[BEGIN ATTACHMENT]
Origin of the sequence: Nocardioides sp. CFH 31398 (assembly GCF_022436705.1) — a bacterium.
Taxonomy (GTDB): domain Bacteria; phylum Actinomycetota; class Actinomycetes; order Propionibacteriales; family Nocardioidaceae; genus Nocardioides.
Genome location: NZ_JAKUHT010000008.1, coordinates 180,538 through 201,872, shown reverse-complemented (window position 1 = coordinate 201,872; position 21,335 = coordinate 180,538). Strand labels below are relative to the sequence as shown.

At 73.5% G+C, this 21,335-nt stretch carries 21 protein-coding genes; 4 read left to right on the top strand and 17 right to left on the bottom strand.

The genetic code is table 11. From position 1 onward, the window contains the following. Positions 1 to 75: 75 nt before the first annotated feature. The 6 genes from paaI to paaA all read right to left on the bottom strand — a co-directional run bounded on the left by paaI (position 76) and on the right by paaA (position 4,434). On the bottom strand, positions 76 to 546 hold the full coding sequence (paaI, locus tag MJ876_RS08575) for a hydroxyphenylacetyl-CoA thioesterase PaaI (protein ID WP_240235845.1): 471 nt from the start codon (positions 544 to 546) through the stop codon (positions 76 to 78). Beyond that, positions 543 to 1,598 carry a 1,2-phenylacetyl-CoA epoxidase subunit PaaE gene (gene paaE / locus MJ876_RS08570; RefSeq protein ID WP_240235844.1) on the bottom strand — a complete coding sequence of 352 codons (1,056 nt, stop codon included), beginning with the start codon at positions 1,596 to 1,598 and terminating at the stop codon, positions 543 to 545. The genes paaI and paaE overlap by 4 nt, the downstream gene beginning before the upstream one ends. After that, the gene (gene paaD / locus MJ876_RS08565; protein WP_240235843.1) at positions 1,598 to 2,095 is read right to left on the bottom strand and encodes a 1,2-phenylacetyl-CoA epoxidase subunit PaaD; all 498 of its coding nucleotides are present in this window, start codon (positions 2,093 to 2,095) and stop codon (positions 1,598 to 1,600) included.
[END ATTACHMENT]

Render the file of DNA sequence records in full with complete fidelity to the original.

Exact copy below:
Origin of the sequence: Nocardioides sp. CFH 31398 (assembly GCF_022436705.1) — a bacterium.
Taxonomy (GTDB): domain Bacteria; phylum Actinomycetota; class Actinomycetes; order Propionibacteriales; family Nocardioidaceae; genus Nocardioides.
Genome location: NZ_JAKUHT010000008.1, coordinates 180,538 through 201,872, shown reverse-complemented (window position 1 = coordinate 201,872; position 21,335 = coordinate 180,538). Strand labels below are relative to the sequence as shown.

At 73.5% G+C, this 21,335-nt stretch carries 21 protein-coding genes; 4 read left to right on the top strand and 17 right to left on the bottom strand.

The genetic code is table 11. From position 1 onward, the window contains the following. Positions 1 to 75: 75 nt before the first annotated feature. The 6 genes from paaI to paaA all read right to left on the bottom strand — a co-directional run bounded on the left by paaI (position 76) and on the right by paaA (position 4,434). On the bottom strand, positions 76 to 546 hold the full coding sequence (paaI, locus tag MJ876_RS08575) for a hydroxyphenylacetyl-CoA thioesterase PaaI (protein ID WP_240235845.1): 471 nt from the start codon (positions 544 to 546) through the stop codon (positions 76 to 78). Beyond that, positions 543 to 1,598 carry a 1,2-phenylacetyl-CoA epoxidase subunit PaaE gene (gene paaE / locus MJ876_RS08570; RefSeq protein ID WP_240235844.1) on the bottom strand — a complete coding sequence of 352 codons (1,056 nt, stop codon included), beginning with the start codon at positions 1,596 to 1,598 and terminating at the stop codon, positions 543 to 545. The genes paaI and paaE overlap by 4 nt, the downstream gene beginning before the upstream one ends. After that, the gene (gene paaD / locus MJ876_RS08565; protein WP_240235843.1) at positions 1,598 to 2,095 is read right to left on the bottom strand and encodes a 1,2-phenylacetyl-CoA epoxidase subunit PaaD; all 498 of its coding nucleotides are present in this window, start codon (positions 2,093 to 2,095) and stop codon (positions 1,598 to 1,600) included.